U.N.: Resisting Action On Climate Is 'A Recipe For Economic Disaster'

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U.N.: Resisting Action On Climate Is 'A Recipe For Economic Disaster'
The U.N. secretary-general blasted the "false story" that addressing climate change is anti-business.
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United Nations Secretary-General António Guterres is blasting "vested interests" for peddling a "false story that economic growth and tackling climate change are incompatible."

Guterres' remarks at the U.N. climate meeting in Madrid came with a warning. "If countries and businesses fail to recognize the challenges of a warming planet," he said, they will create "a sure-fire recipe for economic disaster."

The climate meeting was taking place as President Donald Trump mocked teen climate activist Greta Thunberg on Twitter for having what he called an "anger management problem." Thunberg was honored Wednesday as TIME magazine's Person of the Year for being the "biggest voice on the biggest issue facing the planet."

But in opening the conference, Guterres said the world needs to heed urgent calls of young people about the "climate emergency."

“Millions throughout the world, especially young people, are calling on leaders from all sectors to do more, much more, to address the climate emergency we face. They know we need to get on the right path today, not tomorrow. That means important decisions must be made now," Guterres said.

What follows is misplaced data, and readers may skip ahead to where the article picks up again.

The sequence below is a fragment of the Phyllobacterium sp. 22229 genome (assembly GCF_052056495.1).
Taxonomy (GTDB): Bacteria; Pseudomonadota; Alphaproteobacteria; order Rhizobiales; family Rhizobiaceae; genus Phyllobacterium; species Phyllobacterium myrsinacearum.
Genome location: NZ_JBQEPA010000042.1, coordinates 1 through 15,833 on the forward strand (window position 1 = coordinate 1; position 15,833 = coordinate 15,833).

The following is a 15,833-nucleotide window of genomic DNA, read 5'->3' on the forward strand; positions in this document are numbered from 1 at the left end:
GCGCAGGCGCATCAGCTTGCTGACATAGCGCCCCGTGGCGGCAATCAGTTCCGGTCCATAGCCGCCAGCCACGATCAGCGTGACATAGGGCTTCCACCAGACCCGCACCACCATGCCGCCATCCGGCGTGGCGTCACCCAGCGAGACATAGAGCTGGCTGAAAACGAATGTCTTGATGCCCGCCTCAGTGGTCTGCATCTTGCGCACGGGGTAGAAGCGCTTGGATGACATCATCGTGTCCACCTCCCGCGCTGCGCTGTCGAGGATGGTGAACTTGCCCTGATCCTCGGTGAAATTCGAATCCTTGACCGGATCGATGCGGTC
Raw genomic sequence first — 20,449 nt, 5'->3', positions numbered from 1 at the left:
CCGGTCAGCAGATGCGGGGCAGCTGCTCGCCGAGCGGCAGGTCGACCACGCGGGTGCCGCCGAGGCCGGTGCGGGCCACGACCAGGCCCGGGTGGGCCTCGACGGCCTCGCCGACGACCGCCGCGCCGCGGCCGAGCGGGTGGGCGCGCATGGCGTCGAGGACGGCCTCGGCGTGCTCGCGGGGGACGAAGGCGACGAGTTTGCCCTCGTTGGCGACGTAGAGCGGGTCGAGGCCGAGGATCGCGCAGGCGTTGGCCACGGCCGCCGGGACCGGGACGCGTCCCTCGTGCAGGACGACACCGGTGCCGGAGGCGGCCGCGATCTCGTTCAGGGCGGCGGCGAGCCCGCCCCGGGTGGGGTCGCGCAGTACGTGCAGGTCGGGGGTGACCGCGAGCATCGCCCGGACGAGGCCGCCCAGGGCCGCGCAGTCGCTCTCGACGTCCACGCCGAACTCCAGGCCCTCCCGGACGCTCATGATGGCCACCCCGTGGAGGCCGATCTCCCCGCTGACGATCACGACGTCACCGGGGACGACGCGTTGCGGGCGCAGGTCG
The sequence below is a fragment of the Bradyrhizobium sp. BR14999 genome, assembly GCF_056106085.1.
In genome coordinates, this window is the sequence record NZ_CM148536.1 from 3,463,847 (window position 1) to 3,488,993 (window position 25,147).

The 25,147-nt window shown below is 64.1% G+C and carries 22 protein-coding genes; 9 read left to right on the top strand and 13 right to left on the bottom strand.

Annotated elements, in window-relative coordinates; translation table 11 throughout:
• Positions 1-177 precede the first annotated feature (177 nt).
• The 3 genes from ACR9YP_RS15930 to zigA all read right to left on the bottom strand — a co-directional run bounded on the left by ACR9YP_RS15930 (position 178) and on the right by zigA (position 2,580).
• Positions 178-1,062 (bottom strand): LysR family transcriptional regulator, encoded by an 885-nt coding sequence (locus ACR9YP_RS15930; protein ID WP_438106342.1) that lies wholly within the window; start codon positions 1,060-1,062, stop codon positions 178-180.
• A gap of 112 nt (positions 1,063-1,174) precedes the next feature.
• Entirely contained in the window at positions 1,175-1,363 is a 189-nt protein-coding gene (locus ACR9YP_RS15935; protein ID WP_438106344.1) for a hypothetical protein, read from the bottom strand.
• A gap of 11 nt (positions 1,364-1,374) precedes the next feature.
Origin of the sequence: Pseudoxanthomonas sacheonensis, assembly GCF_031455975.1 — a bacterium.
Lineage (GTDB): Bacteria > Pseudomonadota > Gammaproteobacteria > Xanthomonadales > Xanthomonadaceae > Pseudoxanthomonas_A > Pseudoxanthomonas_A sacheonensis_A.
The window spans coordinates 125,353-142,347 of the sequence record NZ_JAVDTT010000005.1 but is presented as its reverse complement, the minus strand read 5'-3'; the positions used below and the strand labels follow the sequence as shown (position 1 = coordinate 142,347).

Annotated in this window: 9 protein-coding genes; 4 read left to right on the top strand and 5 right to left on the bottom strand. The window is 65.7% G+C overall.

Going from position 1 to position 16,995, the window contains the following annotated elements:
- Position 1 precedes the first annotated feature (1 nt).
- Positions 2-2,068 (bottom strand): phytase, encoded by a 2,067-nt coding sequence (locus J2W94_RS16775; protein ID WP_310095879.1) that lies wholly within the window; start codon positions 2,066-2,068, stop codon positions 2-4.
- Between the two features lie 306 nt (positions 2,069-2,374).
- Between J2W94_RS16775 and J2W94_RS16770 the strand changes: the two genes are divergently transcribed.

That view was supported in a new report by the Global Commission on the Economy and Climate. The organization is calling for investing $90 trillion over the next 10 to 15 years on "low carbon, smart and resilient infrastructure" in population centers, while easing reliance on fossil fuels and protecting forests.

In fact, the global body hails its plan as a "use it or lose it" business opportunity that could generate annual earnings of $26 trillion if nations and companies seize the challenge. But it warned: "The train is fast leaving the station." 

The calls come as scientists warn of a "state of planetary emergency." The consensus of climate scientists is that countries need to cease burning fossil fuels by 2050. They say that would ensure that global temperatures don't rise more than 1.5 degrees Celsius, or 2.7 degrees Fahrenheit, to avoid irreversible damage to the planet.